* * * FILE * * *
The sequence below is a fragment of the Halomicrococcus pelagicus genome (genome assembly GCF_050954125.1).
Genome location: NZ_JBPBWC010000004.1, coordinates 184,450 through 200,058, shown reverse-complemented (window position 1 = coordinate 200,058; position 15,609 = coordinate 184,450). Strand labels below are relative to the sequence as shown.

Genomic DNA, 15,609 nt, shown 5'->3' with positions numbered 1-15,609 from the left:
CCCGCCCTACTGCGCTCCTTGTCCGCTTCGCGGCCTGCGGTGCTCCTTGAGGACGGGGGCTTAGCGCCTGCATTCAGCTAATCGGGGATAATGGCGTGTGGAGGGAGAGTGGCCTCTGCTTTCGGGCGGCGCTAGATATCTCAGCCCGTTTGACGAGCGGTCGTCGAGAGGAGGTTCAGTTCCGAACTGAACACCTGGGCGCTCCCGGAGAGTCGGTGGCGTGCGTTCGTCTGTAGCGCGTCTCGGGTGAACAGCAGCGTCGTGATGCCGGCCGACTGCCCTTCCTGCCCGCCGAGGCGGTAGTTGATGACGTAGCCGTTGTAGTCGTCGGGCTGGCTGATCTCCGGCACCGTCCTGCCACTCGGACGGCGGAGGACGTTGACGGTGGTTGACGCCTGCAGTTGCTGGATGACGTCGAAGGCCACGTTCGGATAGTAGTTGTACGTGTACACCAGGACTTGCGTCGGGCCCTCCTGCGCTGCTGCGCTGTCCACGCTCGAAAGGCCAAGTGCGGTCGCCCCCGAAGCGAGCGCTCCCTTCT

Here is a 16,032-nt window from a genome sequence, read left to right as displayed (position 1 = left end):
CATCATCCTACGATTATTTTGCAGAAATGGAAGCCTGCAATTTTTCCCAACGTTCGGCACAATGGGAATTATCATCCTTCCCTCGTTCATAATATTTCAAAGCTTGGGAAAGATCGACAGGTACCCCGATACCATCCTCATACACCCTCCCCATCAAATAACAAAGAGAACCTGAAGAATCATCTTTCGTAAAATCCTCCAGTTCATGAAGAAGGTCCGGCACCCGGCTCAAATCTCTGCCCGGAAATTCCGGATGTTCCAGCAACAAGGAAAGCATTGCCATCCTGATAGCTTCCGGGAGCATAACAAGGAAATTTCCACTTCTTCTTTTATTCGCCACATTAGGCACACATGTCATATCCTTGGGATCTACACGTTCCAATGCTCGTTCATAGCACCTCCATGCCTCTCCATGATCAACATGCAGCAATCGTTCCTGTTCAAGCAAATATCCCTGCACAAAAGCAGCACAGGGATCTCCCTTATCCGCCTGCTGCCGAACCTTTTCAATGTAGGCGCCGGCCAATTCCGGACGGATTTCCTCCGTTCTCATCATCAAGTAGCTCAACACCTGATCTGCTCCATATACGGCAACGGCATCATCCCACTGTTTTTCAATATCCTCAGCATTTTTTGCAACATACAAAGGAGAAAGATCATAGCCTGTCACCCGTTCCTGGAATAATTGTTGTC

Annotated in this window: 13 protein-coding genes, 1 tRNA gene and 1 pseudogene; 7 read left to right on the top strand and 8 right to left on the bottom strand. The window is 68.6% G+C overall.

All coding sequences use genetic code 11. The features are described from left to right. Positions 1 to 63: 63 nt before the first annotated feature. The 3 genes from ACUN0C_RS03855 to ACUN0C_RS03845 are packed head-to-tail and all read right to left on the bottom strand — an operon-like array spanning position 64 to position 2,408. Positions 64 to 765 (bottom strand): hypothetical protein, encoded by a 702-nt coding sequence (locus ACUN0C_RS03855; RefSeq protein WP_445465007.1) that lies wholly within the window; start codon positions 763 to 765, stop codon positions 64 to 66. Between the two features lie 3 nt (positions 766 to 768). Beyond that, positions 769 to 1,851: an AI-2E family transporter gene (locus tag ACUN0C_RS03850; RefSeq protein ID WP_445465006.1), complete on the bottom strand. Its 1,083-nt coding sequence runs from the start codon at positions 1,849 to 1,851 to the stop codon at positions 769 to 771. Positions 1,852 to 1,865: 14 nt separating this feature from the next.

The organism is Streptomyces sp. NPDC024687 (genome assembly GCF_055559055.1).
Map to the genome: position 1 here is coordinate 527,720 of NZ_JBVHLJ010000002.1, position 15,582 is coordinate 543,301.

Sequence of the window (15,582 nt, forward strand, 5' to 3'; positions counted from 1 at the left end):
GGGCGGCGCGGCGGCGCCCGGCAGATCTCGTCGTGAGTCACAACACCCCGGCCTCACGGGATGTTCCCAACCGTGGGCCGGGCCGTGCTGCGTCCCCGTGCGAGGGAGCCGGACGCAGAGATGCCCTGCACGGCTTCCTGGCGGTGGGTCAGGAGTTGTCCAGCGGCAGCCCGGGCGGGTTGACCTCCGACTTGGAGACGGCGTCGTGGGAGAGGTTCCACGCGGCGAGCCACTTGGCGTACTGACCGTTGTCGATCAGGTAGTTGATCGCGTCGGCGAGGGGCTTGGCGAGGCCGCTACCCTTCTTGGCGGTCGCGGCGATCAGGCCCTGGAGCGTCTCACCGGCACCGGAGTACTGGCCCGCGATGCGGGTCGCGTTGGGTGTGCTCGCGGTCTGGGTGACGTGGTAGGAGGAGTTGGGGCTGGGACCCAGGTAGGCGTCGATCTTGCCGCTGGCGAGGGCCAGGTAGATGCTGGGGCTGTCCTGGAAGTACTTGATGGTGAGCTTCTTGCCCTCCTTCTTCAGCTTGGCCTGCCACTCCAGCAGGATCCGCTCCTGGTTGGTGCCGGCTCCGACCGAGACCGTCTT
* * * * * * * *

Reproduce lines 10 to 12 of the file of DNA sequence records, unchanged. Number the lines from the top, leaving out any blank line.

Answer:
Map to the genome: position 1 here is coordinate 527,720 of NZ_JBVHLJ010000002.1, position 15,582 is coordinate 543,301.

Sequence of the window (15,582 nt, forward strand, 5' to 3'; positions counted from 1 at the left end):
GGGCGGCGCGGCGGCGCCCGGCAGATCTCGTCGTGAGTCACAACACCCCGGCCTCACGGGATGTTCCCAACCGTGGGCCGGGCCGTGCTGCGTCCCCGTGCGAGGGAGCCGGACGCAGAGATGCCCTGCACGGCTTCCTGGCGGTGGGTCAGGAGTTGTCCAGCGGCAGCCCGGGCGGGTTGACCTCCGACTTGGAGACGGCGTCGTGGGAGAGGTTCCACGCGGCGAGCCACTTGGCGTACTGACCGTTGTCGATCAGGTAGTTGATCGCGTCGGCGAGGGGCTTGGCGAGGCCGCTACCCTTCTTGGCGGTCGCGGCGATCAGGCCCTGGAGCGTCTCACCGGCACCGGAGTACTGGCCCGCGATGCGGGTCGCGTTGGGTGTGCTCGCGGTCTGGGTGACGTGGTAGGAGGAGTTGGGGCTGGGACCCAGGTAGGCGTCGATCTTGCCGCTGGCGAGGGCCAGGTAGATGCTGGGGCTGTCCTGGAAGTACTTGATGGTGAGCTTCTTGCCCTCCTTCTTCAGCTTGGCCTGCCACTCCAGCAGGATCCGCTCCTGGTTGGTGCCGGCTCCGACCGAGACCGTCTT